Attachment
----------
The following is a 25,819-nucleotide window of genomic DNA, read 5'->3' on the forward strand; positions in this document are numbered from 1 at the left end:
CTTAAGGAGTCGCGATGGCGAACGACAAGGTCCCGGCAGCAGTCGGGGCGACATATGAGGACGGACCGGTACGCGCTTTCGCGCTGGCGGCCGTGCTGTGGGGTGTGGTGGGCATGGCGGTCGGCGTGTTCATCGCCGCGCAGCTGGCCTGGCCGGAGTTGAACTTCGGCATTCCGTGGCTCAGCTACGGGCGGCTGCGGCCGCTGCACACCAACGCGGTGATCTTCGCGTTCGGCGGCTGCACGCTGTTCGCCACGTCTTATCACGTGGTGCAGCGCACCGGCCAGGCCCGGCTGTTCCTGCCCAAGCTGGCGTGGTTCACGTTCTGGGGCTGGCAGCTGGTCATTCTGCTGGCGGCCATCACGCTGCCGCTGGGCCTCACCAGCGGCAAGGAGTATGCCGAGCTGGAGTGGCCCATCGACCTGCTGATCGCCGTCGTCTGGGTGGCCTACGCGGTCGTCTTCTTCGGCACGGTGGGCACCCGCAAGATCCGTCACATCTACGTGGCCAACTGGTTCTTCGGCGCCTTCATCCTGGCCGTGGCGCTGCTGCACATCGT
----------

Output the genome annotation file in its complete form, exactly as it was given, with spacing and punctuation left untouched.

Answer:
The following is a 25,819-nucleotide window of genomic DNA, read 5'->3' on the forward strand; positions in this document are numbered from 1 at the left end:
CTTAAGGAGTCGCGATGGCGAACGACAAGGTCCCGGCAGCAGTCGGGGCGACATATGAGGACGGACCGGTACGCGCTTTCGCGCTGGCGGCCGTGCTGTGGGGTGTGGTGGGCATGGCGGTCGGCGTGTTCATCGCCGCGCAGCTGGCCTGGCCGGAGTTGAACTTCGGCATTCCGTGGCTCAGCTACGGGCGGCTGCGGCCGCTGCACACCAACGCGGTGATCTTCGCGTTCGGCGGCTGCACGCTGTTCGCCACGTCTTATCACGTGGTGCAGCGCACCGGCCAGGCCCGGCTGTTCCTGCCCAAGCTGGCGTGGTTCACGTTCTGGGGCTGGCAGCTGGTCATTCTGCTGGCGGCCATCACGCTGCCGCTGGGCCTCACCAGCGGCAAGGAGTATGCCGAGCTGGAGTGGCCCATCGACCTGCTGATCGCCGTCGTCTGGGTGGCCTACGCGGTCGTCTTCTTCGGCACGGTGGGCACCCGCAAGATCCGTCACATCTACGTGGCCAACTGGTTCTTCGGCGCCTTCATCCTGGCCGTGGCGCTGCTGCACATCGT